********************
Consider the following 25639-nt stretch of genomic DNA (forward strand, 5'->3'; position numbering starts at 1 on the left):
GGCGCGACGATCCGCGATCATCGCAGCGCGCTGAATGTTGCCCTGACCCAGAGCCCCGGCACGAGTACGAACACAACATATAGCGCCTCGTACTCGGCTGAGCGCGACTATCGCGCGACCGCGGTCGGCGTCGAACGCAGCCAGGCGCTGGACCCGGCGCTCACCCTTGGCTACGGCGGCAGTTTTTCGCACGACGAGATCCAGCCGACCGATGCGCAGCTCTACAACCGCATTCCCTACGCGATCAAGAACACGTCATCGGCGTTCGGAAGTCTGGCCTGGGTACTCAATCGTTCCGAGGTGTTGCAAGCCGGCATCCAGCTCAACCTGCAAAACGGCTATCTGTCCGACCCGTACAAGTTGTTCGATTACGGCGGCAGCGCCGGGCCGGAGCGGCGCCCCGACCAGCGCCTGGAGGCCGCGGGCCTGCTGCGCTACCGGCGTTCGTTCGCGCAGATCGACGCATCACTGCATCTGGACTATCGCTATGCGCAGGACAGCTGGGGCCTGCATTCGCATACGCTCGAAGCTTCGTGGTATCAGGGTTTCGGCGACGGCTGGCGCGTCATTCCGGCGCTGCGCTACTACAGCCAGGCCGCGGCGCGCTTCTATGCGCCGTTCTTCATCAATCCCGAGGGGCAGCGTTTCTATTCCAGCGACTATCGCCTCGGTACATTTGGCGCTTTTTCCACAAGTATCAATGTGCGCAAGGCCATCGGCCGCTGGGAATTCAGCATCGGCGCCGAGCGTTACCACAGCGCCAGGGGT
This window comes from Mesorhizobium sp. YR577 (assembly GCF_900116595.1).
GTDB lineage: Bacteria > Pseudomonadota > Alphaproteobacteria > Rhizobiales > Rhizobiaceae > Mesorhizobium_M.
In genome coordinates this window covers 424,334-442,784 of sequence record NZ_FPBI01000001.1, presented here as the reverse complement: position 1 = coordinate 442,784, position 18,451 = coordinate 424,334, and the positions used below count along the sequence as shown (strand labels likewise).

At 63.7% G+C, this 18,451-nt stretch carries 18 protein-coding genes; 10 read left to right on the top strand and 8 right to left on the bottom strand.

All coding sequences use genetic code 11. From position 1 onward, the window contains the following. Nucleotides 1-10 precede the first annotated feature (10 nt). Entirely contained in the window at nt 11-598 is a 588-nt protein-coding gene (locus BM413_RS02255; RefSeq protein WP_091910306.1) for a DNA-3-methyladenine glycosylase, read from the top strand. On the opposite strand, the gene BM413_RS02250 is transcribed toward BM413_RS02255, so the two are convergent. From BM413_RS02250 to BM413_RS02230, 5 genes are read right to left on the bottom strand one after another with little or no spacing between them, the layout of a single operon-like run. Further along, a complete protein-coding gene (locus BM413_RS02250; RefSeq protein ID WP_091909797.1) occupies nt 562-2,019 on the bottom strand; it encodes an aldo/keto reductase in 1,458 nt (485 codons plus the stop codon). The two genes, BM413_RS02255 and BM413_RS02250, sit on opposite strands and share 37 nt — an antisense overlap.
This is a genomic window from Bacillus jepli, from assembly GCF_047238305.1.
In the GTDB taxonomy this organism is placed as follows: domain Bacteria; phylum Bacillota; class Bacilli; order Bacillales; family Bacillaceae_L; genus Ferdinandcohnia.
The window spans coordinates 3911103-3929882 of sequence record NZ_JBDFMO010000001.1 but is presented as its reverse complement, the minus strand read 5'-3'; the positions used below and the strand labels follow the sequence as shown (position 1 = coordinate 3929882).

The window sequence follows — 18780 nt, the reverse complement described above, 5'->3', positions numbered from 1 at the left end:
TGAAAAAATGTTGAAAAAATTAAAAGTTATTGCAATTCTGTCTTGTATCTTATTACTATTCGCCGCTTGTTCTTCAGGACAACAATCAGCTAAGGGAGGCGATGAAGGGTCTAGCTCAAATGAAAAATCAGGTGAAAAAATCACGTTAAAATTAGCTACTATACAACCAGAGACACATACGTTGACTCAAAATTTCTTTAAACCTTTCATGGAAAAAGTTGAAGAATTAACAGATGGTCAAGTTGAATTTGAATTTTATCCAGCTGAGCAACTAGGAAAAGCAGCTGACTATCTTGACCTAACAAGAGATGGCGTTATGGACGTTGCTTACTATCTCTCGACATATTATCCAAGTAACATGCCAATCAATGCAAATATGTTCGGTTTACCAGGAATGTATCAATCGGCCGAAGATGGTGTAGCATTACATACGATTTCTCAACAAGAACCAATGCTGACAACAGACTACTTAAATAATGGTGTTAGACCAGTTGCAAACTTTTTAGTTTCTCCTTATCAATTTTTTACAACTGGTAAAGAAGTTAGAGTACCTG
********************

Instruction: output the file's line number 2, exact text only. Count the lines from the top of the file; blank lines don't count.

GGCGCGACGATCCGCGATCATCGCAGCGCGCTGAATGTTGCCCTGACCCAGAGCCCCGGCACGAGTACGAACACAACATATAGCGCCTCGTACTCGGCTGAGCGCGACTATCGCGCGACCGCGGTCGGCGTCGAACGCAGCCAGGCGCTGGACCCGGCGCTCACCCTTGGCTACGGCGGCAGTTTTTCGCACGACGAGATCCAGCCGACCGATGCGCAGCTCTACAACCGCATTCCCTACGCGATCAAGAACACGTCATCGGCGTTCGGAAGTCTGGCCTGGGTACTCAATCGTTCCGAGGTGTTGCAAGCCGGCATCCAGCTCAACCTGCAAAACGGCTATCTGTCCGACCCGTACAAGTTGTTCGATTACGGCGGCAGCGCCGGGCCGGAGCGGCGCCCCGACCAGCGCCTGGAGGCCGCGGGCCTGCTGCGCTACCGGCGTTCGTTCGCGCAGATCGACGCATCACTGCATCTGGACTATCGCTATGCGCAGGACAGCTGGGGCCTGCATTCGCATACGCTCGAAGCTTCGTGGTATCAGGGTTTCGGCGACGGCTGGCGCGTCATTCCGGCGCTGCGCTACTACAGCCAGGCCGCGGCGCGCTTCTATGCGCCGTTCTTCATCAATCCCGAGGGGCAGCGTTTCTATTCCAGCGACTATCGCCTCGGTACATTTGGCGCTTTTTCCACAAGTATCAATGTGCGCAAGGCCATCGGCCGCTGGGAATTCAGCATCGGCGCCGAGCGTTACCACAGCGCCAGGGGT